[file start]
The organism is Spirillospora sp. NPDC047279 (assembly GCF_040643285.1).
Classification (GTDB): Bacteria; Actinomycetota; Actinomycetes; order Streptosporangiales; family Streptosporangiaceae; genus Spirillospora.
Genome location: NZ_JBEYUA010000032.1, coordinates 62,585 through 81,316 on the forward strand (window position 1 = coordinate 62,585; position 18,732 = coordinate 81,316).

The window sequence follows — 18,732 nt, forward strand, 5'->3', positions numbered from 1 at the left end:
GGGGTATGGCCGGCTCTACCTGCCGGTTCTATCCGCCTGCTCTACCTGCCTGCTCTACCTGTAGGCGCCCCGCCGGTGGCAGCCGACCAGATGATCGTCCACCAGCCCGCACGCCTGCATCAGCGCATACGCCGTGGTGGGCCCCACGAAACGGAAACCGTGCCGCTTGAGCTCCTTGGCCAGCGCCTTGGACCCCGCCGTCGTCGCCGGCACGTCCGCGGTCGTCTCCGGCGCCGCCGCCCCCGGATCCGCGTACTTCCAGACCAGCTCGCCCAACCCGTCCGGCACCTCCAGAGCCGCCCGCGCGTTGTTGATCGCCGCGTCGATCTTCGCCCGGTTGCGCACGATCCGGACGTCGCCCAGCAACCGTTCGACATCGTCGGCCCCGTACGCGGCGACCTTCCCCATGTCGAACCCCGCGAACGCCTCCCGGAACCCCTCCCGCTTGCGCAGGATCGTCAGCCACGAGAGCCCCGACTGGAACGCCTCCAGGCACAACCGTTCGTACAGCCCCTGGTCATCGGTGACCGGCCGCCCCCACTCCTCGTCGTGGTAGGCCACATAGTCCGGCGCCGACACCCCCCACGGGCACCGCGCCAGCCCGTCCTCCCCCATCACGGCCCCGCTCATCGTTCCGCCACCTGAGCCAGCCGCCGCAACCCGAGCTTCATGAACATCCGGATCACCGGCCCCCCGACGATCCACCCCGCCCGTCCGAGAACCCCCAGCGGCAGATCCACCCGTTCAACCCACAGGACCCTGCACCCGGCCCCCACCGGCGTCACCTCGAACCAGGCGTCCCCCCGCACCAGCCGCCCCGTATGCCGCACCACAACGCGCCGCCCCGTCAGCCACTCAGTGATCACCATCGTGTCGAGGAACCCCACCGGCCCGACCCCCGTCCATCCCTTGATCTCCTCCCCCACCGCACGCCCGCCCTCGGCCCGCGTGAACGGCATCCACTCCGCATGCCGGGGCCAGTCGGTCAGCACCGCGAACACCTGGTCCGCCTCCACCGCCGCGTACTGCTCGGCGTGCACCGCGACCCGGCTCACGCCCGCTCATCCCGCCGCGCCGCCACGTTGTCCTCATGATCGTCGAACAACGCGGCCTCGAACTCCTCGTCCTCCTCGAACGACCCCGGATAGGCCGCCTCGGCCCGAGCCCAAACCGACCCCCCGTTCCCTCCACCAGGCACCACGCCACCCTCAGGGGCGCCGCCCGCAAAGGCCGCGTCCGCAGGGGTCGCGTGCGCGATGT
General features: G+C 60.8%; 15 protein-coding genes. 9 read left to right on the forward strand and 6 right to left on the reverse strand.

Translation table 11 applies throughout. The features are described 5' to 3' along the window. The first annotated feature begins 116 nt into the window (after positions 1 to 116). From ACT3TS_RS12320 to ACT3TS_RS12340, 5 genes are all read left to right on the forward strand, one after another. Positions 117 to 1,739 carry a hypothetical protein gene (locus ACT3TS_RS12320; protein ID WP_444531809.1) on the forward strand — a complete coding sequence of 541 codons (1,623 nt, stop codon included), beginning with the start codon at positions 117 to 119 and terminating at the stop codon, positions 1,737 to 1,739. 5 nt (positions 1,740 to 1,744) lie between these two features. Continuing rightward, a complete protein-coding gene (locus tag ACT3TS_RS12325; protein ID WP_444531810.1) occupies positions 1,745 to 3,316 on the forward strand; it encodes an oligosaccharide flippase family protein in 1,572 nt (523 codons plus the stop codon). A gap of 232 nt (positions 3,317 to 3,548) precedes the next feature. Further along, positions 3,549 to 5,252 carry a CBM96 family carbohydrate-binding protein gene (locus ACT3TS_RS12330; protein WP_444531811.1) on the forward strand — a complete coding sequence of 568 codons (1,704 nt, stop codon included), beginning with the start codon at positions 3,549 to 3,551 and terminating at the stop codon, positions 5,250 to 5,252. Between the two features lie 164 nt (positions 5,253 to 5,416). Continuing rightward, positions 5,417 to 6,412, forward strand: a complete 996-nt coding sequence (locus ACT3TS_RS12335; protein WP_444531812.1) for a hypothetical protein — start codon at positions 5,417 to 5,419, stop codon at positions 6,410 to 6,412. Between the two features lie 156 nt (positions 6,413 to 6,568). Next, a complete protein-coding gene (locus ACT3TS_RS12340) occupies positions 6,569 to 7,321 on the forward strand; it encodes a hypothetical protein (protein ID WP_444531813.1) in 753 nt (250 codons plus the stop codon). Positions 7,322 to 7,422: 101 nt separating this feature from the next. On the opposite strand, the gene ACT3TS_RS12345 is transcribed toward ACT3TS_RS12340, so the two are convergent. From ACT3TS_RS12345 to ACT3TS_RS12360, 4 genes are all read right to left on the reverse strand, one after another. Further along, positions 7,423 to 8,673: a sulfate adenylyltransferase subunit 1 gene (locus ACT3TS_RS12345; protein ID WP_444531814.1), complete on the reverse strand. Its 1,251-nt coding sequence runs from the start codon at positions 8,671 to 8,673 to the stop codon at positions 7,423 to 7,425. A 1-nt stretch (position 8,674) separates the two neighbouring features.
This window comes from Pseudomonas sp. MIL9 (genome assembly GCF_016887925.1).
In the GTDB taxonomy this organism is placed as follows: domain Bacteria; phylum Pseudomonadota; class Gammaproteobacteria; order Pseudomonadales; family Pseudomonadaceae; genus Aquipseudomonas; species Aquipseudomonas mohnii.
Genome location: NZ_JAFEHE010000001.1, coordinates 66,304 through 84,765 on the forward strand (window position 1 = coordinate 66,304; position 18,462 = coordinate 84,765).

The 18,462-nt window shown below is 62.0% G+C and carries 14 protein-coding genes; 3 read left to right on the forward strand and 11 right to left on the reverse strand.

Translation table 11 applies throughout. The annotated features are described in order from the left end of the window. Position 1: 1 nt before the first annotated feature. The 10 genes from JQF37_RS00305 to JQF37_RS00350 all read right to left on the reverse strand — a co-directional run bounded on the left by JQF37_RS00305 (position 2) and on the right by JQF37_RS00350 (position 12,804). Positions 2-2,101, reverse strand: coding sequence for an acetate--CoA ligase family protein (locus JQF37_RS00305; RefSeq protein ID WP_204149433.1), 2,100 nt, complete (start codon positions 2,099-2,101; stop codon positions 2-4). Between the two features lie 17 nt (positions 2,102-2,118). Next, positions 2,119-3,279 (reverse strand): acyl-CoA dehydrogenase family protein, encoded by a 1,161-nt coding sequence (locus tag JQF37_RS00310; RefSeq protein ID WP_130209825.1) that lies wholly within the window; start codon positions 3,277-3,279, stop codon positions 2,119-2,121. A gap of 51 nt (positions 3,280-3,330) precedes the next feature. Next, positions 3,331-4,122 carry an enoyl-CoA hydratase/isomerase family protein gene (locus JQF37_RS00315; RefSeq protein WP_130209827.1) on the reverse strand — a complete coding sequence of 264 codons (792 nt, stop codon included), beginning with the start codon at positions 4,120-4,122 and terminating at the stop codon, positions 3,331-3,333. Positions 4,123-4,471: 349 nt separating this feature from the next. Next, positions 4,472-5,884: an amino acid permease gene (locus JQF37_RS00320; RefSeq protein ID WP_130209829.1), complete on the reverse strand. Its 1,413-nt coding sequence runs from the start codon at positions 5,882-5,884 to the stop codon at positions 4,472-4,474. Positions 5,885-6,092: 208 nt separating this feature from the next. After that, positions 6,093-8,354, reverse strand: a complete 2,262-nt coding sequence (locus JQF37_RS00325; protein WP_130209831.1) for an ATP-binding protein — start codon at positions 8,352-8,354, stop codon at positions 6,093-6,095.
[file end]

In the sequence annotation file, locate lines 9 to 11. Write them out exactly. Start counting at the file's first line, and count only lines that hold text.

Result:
In the GTDB taxonomy this organism is placed as follows: domain Bacteria; phylum Pseudomonadota; class Gammaproteobacteria; order Pseudomonadales; family Pseudomonadaceae; genus Aquipseudomonas; species Aquipseudomonas mohnii.
Genome location: NZ_JAFEHE010000001.1, coordinates 66,304 through 84,765 on the forward strand (window position 1 = coordinate 66,304; position 18,462 = coordinate 84,765).

The 18,462-nt window shown below is 62.0% G+C and carries 14 protein-coding genes; 3 read left to right on the forward strand and 11 right to left on the reverse strand.